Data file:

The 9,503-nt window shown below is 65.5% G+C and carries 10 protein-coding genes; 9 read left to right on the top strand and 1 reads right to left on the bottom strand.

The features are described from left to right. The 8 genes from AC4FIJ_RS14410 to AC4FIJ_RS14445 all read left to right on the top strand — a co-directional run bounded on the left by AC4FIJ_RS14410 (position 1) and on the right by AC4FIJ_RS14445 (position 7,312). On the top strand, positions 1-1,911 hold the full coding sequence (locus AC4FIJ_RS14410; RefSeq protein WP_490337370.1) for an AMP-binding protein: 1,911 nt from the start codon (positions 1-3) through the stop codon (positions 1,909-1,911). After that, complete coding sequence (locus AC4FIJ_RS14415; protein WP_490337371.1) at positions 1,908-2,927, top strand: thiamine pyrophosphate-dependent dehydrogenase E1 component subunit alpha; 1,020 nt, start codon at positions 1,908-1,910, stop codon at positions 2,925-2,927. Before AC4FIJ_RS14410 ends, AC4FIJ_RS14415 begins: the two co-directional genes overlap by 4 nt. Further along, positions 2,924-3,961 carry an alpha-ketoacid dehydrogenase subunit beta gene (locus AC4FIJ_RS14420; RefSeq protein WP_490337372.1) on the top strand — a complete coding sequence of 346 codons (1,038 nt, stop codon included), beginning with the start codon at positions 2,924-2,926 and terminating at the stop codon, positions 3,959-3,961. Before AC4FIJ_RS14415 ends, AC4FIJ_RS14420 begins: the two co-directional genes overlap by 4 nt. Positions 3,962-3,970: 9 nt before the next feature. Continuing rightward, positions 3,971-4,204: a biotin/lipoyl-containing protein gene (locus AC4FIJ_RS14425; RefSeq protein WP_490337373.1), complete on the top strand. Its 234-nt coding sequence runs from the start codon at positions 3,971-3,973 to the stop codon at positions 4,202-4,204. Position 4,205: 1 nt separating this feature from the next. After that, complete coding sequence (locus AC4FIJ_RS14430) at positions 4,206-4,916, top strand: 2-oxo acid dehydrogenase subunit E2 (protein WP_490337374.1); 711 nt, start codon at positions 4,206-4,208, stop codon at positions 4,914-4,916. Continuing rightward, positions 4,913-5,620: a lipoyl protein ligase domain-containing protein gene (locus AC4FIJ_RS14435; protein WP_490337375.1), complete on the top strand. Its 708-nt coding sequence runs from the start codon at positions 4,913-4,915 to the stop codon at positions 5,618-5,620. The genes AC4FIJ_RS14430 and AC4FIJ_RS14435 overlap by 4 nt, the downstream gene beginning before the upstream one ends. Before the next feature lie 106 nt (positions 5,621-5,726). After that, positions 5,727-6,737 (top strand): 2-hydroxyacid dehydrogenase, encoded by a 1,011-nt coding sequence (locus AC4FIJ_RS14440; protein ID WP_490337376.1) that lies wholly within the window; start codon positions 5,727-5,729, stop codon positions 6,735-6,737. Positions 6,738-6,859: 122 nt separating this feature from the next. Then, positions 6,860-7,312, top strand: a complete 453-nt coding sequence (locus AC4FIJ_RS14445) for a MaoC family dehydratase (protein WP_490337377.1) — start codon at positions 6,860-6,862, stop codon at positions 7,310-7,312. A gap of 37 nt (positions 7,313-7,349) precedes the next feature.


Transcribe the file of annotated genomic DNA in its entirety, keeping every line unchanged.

The 9,503-nt window shown below is 65.5% G+C and carries 10 protein-coding genes; 9 read left to right on the top strand and 1 reads right to left on the bottom strand.

The features are described from left to right. The 8 genes from AC4FIJ_RS14410 to AC4FIJ_RS14445 all read left to right on the top strand — a co-directional run bounded on the left by AC4FIJ_RS14410 (position 1) and on the right by AC4FIJ_RS14445 (position 7,312). On the top strand, positions 1-1,911 hold the full coding sequence (locus AC4FIJ_RS14410; RefSeq protein WP_490337370.1) for an AMP-binding protein: 1,911 nt from the start codon (positions 1-3) through the stop codon (positions 1,909-1,911). After that, complete coding sequence (locus AC4FIJ_RS14415; protein WP_490337371.1) at positions 1,908-2,927, top strand: thiamine pyrophosphate-dependent dehydrogenase E1 component subunit alpha; 1,020 nt, start codon at positions 1,908-1,910, stop codon at positions 2,925-2,927. Before AC4FIJ_RS14410 ends, AC4FIJ_RS14415 begins: the two co-directional genes overlap by 4 nt. Further along, positions 2,924-3,961 carry an alpha-ketoacid dehydrogenase subunit beta gene (locus AC4FIJ_RS14420; RefSeq protein WP_490337372.1) on the top strand — a complete coding sequence of 346 codons (1,038 nt, stop codon included), beginning with the start codon at positions 2,924-2,926 and terminating at the stop codon, positions 3,959-3,961. Before AC4FIJ_RS14415 ends, AC4FIJ_RS14420 begins: the two co-directional genes overlap by 4 nt. Positions 3,962-3,970: 9 nt before the next feature. Continuing rightward, positions 3,971-4,204: a biotin/lipoyl-containing protein gene (locus AC4FIJ_RS14425; RefSeq protein WP_490337373.1), complete on the top strand. Its 234-nt coding sequence runs from the start codon at positions 3,971-3,973 to the stop codon at positions 4,202-4,204. Position 4,205: 1 nt separating this feature from the next. After that, complete coding sequence (locus AC4FIJ_RS14430) at positions 4,206-4,916, top strand: 2-oxo acid dehydrogenase subunit E2 (protein WP_490337374.1); 711 nt, start codon at positions 4,206-4,208, stop codon at positions 4,914-4,916. Continuing rightward, positions 4,913-5,620: a lipoyl protein ligase domain-containing protein gene (locus AC4FIJ_RS14435; protein WP_490337375.1), complete on the top strand. Its 708-nt coding sequence runs from the start codon at positions 4,913-4,915 to the stop codon at positions 5,618-5,620. The genes AC4FIJ_RS14430 and AC4FIJ_RS14435 overlap by 4 nt, the downstream gene beginning before the upstream one ends. Before the next feature lie 106 nt (positions 5,621-5,726). After that, positions 5,727-6,737 (top strand): 2-hydroxyacid dehydrogenase, encoded by a 1,011-nt coding sequence (locus AC4FIJ_RS14440; protein ID WP_490337376.1) that lies wholly within the window; start codon positions 5,727-5,729, stop codon positions 6,735-6,737. Positions 6,738-6,859: 122 nt separating this feature from the next. Then, positions 6,860-7,312, top strand: a complete 453-nt coding sequence (locus AC4FIJ_RS14445) for a MaoC family dehydratase (protein WP_490337377.1) — start codon at positions 6,860-6,862, stop codon at positions 7,310-7,312. A gap of 37 nt (positions 7,313-7,349) precedes the next feature.